Jesus loved us so much that He sacrificed more than we could ever imagine for us. He left His home in Heaven, where everything was perfect. There was no sin, no sadness, no broken relationships, no suffering, no misery, no sickness, no hunger and thirst, and no pain. He came to earth and was born into a modest family in a stable. He went from the glory of Heaven, where everyone recognized Him as the King that He is, to growing up surrounded by sinners, most of whom did not know He was God, or refused to believe. He experienced 40 days of hunger and thirst, He fought temptation, and He spent His time ministering to unlovely, sick, disgraced, and poor people. He invested years of love into a man who betrayed Him for money. And finally, He suffered unbelievable physical pain and the emotional torment of separation from His Father, ultimately giving up His very life, all so that we could be reconciled to God and have our sins forgiven. He sacrificed in all these ways so that we could be saved.

“He who was delivered over because of our transgressions, and was raised because of our justification.” (Rom. 4:25)

In Jesus, we have an example of the kind of love we are called to show to one another.

“By this we know love, that he laid down his life for us, and we ought to lay down our lives for the brothers. But if anyone has the world’s goods and sees his brother in need, yet closes his heart against him, how does God’s love abide in him? Little children, let us not love in word or talk but in deed and in truth.” (1 Jn 3:16-18)

The world tries to tell us that love is about romance and feelings. Even worse, our culture emphasizes the importance of loving ourselves and seeking our own happiness. Relationships according to the world are about what makes us feel good.

But the kind of love that Jesus calls us to is a sacrificial love that puts others’ needs and interests above our own.

Think about one of the relationships in your life. Perhaps someone hard to love, or someone you interact with regularly like your husband, parent, sibling, roommate, or friend. Take a moment to evaluate your love toward that person. Do you show more or less love to them depending on what they can do for you or how they make you feel? Does your behavior toward them change depending on theirs? Are you characterized by willingly and joyfully making sacrifices for them with no expectation of thanks or acknowledgement in return? Are you motivated to love because of what you will receive back?

I was asking myself these questions about my marriage it hit me that often the “sacrifices” I make for Andrew are done with unspoken stipulations. For example, I will be joyful in my sacrifice provided he acknowledges what I have done. If I do not receive thanks in return, I may pout and wonder why I bothered going out of my way for him. Because my husband is a thankful guy, I do not often have a chance to practice sacrificing for him without acknowledgement, but I think often I just subconsciously expect and feel like I deserve his praise.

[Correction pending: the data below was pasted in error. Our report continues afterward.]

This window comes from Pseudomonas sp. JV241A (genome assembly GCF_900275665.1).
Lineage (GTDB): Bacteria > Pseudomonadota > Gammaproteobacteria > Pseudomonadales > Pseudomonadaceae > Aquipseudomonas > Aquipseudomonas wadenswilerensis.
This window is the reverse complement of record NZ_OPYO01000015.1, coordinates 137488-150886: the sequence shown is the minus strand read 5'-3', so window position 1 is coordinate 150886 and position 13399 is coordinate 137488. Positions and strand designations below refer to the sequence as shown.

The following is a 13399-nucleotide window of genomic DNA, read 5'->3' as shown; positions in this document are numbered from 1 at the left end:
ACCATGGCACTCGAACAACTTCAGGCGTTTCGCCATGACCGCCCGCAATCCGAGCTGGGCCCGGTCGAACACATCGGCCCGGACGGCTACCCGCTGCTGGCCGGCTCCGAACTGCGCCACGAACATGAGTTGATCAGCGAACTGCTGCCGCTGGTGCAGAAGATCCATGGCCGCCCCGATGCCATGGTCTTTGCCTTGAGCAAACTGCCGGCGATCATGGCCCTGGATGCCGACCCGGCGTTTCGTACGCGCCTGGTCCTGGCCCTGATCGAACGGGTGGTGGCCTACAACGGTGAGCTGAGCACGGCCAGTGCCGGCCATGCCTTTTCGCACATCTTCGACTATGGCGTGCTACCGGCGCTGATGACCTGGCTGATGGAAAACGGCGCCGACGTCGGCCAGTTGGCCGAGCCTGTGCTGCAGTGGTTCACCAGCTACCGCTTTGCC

1 Corinthians 13:5 says that love “it does not seek its own”.

If I am sacrificing in order to enjoy the praise or thanks of another, or to get some favor in return, or because it makes me look good of feel good about myself, it is not truly sacrificing at all. It is doing something with my best in mind, not that of the other person. That is not the love with which Jesus loves us. 

John Piper writes, “The highest act of love is the giving of the best gift, and, if necessary, at the greatest cost, to the least deserving. That’s what God did. At the loss of His Son’s life to the totally undeserving, God gave the best gift – the display of the glory of Christ who is the image of God.” 

It’s so easy to go through life with an entitlement mindset. It does not come naturally to us to love others sacrificially without thought for our own well being. But this sacrificial love is what we see modeled in our Savior, and it is the kind of love we are to practice.

Ironically, when we unselfishly sacrifice for others with Jesus’ love and in His strength, we are rewarded with the pleasure that comes from obeying and serving God. The satisfaction we might find in receiving praise or acknowledgement from people is fleeting. But there is lasting joy in pleasing the Lord!

This week, meditate on the sacrificial love that Jesus has shown to you. Thank Him for loving you with no consideration of what you could give back to Him, and ask Him to enable you to show that kind of love to the people in your life.

Image taken from fortalezadoguincho.com. 

{Reading Report} Glimpses of Grace

glimpses-of-grace_1As I ate up the reasonably sized chapters in this book by Gloria Furman, I was happy to find a balanced view of salvation and its affects on our thoughts, motives, and behavior as Christian women. Glimpses of Grace offers theologically sound but practically helpful counsel for cherishing Jesus, Who He is, and His beautiful gospel in the midst of the mundane moments that a woman’s life is made up of.

The balance of this book is clear throughout, including in the following quote from Chapter 3:

I believe it is helpful and necessary to retreat to quiet places to pray and read God’s Word. But silence is not necessary for you to have a vibrant relationship with God. your spiritaul life is not restricted to early mornings before the noisemakers in your life wake up. If you feel that God meets with you only when the house is empty or quiet, you’ll view every noise and every noisemaker as an annoying distraction to your communion with God.